As the world becomes more environmentally conscious, more and more small business owners are beginning to look at environmental initiatives as necessities rather than passing trends. And while going “greener” is mostly about doing the right thing, you may be surprised to learn that it can also be good for your bottom line. Below are four tips to consider when thinking about going ‘green.’
Start with the basics –At its core, going greener simply means making changes to your lifestyle or business practices for the safety and sustainability of the environment. Often, the first measurable changes are the most obvious so look at the small changes in your business you can implement right away. For instance, adjusting thermostats even a little or switching to more-efficient light bulbs can result in immediate cost savings.
Integrate sustainability throughout the business –Being a green business is really more about integrating environmental thinking into the core business strategy and priorities. Try to decide, what your major opportunities on the environmental front are. What can you influence? What are the risks of not going greener? Once you’ve thought about your long-term goals consider the different approaches you could take. For example:
- Commit to participating in community service programs such as beach cleanups or educating young entrepreneurs about greener business practices.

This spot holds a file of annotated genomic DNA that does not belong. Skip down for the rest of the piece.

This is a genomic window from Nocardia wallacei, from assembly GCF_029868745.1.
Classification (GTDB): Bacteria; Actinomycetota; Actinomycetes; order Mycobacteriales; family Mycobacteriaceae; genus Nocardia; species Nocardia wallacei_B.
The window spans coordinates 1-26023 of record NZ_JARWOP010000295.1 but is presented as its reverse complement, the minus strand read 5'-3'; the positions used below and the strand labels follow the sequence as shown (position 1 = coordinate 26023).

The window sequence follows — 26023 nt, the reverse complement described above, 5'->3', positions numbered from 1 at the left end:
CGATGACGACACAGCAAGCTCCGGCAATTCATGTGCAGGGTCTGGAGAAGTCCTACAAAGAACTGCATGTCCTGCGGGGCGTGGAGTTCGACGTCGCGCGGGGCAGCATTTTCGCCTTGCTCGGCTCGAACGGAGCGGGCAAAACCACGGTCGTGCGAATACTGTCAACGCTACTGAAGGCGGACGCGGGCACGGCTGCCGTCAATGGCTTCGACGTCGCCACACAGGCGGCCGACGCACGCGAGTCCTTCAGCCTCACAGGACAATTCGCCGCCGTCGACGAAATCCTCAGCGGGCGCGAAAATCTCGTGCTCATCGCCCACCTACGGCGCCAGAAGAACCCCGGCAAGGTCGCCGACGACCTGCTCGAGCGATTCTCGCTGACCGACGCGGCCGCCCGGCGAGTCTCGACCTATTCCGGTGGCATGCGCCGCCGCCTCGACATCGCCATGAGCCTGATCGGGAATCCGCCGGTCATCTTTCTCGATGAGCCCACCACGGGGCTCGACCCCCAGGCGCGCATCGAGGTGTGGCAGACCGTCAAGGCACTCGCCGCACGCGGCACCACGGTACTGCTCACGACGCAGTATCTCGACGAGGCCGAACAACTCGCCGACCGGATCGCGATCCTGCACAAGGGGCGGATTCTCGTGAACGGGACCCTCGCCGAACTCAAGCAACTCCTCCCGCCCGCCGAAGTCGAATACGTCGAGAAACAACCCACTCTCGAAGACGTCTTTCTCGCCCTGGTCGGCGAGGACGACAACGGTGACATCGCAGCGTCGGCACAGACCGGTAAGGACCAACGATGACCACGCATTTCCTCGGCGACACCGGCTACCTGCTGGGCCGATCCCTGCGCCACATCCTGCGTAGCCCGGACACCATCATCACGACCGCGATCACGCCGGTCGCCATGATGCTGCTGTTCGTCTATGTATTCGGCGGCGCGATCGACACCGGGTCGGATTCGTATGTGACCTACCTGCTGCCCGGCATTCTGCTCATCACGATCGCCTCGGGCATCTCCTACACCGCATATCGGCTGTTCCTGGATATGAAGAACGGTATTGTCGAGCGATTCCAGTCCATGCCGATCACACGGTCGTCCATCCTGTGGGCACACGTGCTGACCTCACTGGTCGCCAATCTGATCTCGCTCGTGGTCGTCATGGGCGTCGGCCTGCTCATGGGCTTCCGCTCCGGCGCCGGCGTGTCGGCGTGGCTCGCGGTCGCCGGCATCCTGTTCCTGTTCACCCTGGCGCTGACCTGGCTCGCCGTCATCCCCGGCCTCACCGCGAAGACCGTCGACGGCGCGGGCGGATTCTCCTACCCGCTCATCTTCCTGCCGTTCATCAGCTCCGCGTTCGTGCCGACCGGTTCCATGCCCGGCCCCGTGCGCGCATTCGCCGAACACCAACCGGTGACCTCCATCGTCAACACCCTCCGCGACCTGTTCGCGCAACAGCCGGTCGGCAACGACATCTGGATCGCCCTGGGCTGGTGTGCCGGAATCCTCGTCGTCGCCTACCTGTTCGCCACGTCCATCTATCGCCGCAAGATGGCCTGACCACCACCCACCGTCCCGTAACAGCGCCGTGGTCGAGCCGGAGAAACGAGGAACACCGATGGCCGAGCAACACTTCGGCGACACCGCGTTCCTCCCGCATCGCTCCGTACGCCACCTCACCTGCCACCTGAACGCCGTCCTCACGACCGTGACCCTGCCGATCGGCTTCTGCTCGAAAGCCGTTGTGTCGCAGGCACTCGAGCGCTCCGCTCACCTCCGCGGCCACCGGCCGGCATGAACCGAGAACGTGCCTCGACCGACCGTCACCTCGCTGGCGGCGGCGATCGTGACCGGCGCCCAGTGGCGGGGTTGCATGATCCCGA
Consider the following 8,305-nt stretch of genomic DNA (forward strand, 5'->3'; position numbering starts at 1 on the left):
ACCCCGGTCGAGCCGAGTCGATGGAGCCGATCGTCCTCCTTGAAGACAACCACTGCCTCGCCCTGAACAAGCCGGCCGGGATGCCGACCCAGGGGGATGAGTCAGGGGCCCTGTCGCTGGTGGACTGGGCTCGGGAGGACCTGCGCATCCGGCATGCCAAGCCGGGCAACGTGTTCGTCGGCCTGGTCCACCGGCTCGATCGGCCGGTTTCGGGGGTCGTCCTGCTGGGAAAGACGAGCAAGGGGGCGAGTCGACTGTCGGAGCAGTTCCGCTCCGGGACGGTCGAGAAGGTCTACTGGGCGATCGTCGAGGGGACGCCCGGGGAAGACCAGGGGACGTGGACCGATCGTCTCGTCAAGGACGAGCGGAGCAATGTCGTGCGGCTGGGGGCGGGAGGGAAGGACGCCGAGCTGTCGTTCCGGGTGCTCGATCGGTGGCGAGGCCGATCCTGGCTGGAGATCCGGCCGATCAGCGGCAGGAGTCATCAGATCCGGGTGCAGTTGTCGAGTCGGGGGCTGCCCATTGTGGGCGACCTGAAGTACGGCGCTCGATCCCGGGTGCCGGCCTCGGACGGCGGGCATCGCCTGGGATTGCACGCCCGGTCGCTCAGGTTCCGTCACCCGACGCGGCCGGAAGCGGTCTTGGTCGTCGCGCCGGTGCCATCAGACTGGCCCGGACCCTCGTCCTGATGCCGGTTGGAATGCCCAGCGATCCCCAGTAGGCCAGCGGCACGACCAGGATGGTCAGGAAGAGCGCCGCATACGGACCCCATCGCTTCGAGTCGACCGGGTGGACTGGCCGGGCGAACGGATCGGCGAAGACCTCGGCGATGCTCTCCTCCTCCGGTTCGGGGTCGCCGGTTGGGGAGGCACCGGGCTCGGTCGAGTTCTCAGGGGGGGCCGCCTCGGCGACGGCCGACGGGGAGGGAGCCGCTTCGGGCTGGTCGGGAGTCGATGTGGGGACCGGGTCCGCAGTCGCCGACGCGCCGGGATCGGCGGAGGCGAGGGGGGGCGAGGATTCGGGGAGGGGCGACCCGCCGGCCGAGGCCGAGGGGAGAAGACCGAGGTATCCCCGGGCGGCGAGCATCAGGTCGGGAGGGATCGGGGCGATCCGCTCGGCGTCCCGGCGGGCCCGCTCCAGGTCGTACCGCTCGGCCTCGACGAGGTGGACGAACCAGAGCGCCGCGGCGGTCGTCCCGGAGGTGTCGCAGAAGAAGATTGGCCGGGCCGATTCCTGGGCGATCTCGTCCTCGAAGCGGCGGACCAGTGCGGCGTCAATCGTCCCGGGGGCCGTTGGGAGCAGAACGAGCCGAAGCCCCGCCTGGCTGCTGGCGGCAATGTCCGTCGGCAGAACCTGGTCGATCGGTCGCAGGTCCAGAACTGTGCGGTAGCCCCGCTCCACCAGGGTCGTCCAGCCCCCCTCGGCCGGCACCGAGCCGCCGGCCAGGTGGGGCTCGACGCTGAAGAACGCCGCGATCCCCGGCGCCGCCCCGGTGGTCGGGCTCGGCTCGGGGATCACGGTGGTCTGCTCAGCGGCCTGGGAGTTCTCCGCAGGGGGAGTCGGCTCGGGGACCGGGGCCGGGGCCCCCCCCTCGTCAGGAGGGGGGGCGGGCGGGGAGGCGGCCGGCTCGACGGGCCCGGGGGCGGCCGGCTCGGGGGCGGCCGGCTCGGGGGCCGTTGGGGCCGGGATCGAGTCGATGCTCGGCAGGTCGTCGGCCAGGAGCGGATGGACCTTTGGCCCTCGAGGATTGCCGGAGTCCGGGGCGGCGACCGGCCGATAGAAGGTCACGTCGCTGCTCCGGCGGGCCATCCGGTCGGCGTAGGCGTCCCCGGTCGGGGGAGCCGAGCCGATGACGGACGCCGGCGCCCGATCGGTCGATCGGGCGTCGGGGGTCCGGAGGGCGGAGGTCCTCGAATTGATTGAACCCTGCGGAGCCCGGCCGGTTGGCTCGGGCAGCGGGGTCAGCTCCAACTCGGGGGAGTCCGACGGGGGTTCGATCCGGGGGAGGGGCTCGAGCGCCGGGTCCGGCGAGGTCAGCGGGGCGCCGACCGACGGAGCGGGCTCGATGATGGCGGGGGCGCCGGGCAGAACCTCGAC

- Reduce waste. Technology and cloud computing can help eliminate the use of paper in the workplace. Think about all the ways you use paper, then investigate ways to become more efficient. For instance, consider using online banking to pay bills or opt for receiving online statements. Certain software even allows you to email receipts to customers.
Be authentic –Instituting environmentally sustainable practices can generate ripples of goodwill if your initiatives are authentic, ongoing and widespread.
It’s important to incorporate going greener into your whole business model. That is, don’t treat environmental initiatives like a marketing campaign with an expiration date. Truly integrate ‘greenness’ in all you do, or you run the risk of being called out for ’greenwashing.’ Greenwashing is a term to describe a company that uses PR or marketing language to promote their business for being environmentally friendly, when it really isn’t.
To avoid greenwashing, be specific when making environmental claims, make sure you consider every aspect of your business that could be greener, and follow through with those initiatives before labeling yourself a greener business.
Involve your staff –This isn’t just a job for top management. Management can set broad goals and make investments in energy-efficient equipment, but you still need people to close the refrigerator door, use the proper recycling bins, turn off their computers at night, and so forth. By involving your employees, you may find they have valuable suggestions or ideas to contribute.
Whether you’ve already implemented environmental initiatives or are starting from scratch, it’s generally a good idea to tackle the greening process by implementing some of the tips mentioned above. While your small business doesn’t necessarily become green overnight by making a couple of little changes — keep an open mind, stay vigilant for new and better ways to incorporate environmental initiatives in your business and will be greener in no time.
(Natasha Mata, a 23-year veteran of Wells Fargo, is region bank president of the greater Central Los Angeles Area, which includes Long Beach and some North Orange County cities.)